Sensitive nature of data validates privacy concerns over Centre’s Aarogya Setu app; legislation with ‘sunset clause’ can curb potential misuse – Fwire News , Firstpost
2020-12-25 18:53

Sensitive nature of data validates privacy concerns over Centre's Aarogya Setu app; legislation with 'sunset clause' can curb potential misuse

As countries around the world are fighting COVID-19 , old systems are being repurposed using new technology with one such system being that of contact tracing. It entails identifying those who are infected with disease, advising them to be under self-quarantine and tracking down all those whom they have been in contact with to prevent the disease from further spreading.

Ordinarily, this is done through the interview method, however, given the shortage of personnel, the rapid and unexplained pace of the virus’s growth as well as the likelihood of inaccurate information given by any subject, technological solutions are being looked at across the globe.

Sensitive nature of data validates privacy concerns over Centres Aarogya Setu app legislation with sunset clause can curb potential misuse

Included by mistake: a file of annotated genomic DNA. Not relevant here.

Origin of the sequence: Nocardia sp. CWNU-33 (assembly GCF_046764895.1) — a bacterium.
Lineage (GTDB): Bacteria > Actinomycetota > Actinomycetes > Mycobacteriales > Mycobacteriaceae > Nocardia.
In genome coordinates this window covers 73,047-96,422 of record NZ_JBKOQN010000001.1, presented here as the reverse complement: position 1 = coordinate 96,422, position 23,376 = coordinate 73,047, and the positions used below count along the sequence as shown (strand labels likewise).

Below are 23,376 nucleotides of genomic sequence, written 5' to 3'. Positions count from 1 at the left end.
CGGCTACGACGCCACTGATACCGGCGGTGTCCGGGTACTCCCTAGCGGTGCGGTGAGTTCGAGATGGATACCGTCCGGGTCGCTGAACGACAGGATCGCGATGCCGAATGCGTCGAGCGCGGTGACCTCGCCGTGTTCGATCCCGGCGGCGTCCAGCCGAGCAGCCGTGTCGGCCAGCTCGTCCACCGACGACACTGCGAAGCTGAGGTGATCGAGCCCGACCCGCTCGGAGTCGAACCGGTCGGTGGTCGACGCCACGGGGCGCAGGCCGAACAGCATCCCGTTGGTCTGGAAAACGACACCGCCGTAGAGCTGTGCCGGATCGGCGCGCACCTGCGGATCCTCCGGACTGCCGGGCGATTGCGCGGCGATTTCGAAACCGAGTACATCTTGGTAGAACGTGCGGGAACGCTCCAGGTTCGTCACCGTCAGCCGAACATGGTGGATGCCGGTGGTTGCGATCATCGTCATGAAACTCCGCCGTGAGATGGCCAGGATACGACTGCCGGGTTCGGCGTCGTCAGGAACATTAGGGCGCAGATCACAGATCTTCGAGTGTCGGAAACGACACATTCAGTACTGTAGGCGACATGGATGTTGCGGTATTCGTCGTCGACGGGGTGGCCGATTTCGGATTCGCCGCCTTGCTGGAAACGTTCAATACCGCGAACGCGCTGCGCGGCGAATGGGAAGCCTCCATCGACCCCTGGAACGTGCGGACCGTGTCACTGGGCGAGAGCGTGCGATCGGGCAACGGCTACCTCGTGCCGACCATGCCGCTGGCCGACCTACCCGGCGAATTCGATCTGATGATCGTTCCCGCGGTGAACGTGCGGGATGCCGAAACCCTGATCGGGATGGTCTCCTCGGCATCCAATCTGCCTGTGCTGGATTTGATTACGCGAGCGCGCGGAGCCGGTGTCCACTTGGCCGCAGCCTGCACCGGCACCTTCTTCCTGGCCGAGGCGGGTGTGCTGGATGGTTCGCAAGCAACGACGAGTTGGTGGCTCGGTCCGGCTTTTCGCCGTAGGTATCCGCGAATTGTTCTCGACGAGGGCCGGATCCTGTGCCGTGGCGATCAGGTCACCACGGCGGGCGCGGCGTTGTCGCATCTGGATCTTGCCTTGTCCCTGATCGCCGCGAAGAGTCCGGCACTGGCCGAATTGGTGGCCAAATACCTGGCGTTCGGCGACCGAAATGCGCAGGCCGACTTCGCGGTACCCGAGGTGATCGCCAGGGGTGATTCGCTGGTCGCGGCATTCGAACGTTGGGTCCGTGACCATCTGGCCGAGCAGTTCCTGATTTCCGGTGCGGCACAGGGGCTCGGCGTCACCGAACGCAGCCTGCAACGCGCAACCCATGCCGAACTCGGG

File image of Ravi Shankar Prasad. ANI

The Indian government has addressed this by creating the Aarogya Setu app.

How does it work?

The app generates a unique ID for each user and it keeps track of all other IDs coming in contact with it and the GPS location and time of said contact.

The idea being that if the Bluetooth of two phones is connecting, if one individual is found to be infected then the other individual is at a potential risk of infection.

What are the concerns?

Given the sensitive nature of data involved and the mandatory prescription for using the app, concerns about privacy violations have been raised. The Supreme Court in the 2017 Puttaswamy judgment reiterated that the Right to Privacy is a fundamental right and laid down the proportionality test to assess any State restriction imposed on said right.

The proportionality test comprises these aspects: First, it must have a legislative basis and a legitimate aim must be pursued. Second, it should be a rational method to achieve the intended aim. Third, there must be no less restrictive means which can also achieve the intended aim (necessity). And fourth, the benefits must outweigh the harm caused to the right holder.

While independent arguments can be raised negating the fulfilment of each of these prongs, it is clear from the outset is that in the absence of any legislation governing this app, the criterion is not met as all these conditions have to be satisfied for the test to be fulfilled.